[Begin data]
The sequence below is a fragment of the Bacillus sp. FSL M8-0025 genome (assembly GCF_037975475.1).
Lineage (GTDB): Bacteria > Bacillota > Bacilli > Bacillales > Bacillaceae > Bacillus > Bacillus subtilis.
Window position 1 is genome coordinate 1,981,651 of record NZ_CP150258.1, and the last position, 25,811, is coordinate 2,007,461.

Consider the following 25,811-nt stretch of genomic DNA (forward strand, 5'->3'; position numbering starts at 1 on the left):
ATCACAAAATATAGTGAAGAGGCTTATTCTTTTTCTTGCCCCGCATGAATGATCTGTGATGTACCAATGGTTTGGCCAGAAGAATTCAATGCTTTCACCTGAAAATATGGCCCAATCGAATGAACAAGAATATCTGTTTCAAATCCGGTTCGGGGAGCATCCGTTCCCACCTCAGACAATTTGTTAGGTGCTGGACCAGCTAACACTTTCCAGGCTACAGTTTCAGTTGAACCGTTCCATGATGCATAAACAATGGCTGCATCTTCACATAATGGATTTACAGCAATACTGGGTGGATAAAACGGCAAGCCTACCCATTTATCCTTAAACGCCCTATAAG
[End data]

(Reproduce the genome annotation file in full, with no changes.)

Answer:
The sequence below is a fragment of the Bacillus sp. FSL M8-0025 genome (assembly GCF_037975475.1).
Lineage (GTDB): Bacteria > Bacillota > Bacilli > Bacillales > Bacillaceae > Bacillus > Bacillus subtilis.
Window position 1 is genome coordinate 1,981,651 of record NZ_CP150258.1, and the last position, 25,811, is coordinate 2,007,461.

Consider the following 25,811-nt stretch of genomic DNA (forward strand, 5'->3'; position numbering starts at 1 on the left):
ATCACAAAATATAGTGAAGAGGCTTATTCTTTTTCTTGCCCCGCATGAATGATCTGTGATGTACCAATGGTTTGGCCAGAAGAATTCAATGCTTTCACCTGAAAATATGGCCCAATCGAATGAACAAGAATATCTGTTTCAAATCCGGTTCGGGGAGCATCCGTTCCCACCTCAGACAATTTGTTAGGTGCTGGACCAGCTAACACTTTCCAGGCTACAGTTTCAGTTGAACCGTTCCATGATGCATAAACAATGGCTGCATCTTCACATAATGGATTTACAGCAATACTGGGTGGATAAAACGGCAAGCCTACCCATTTATCCTTAAACGCCCTATAAG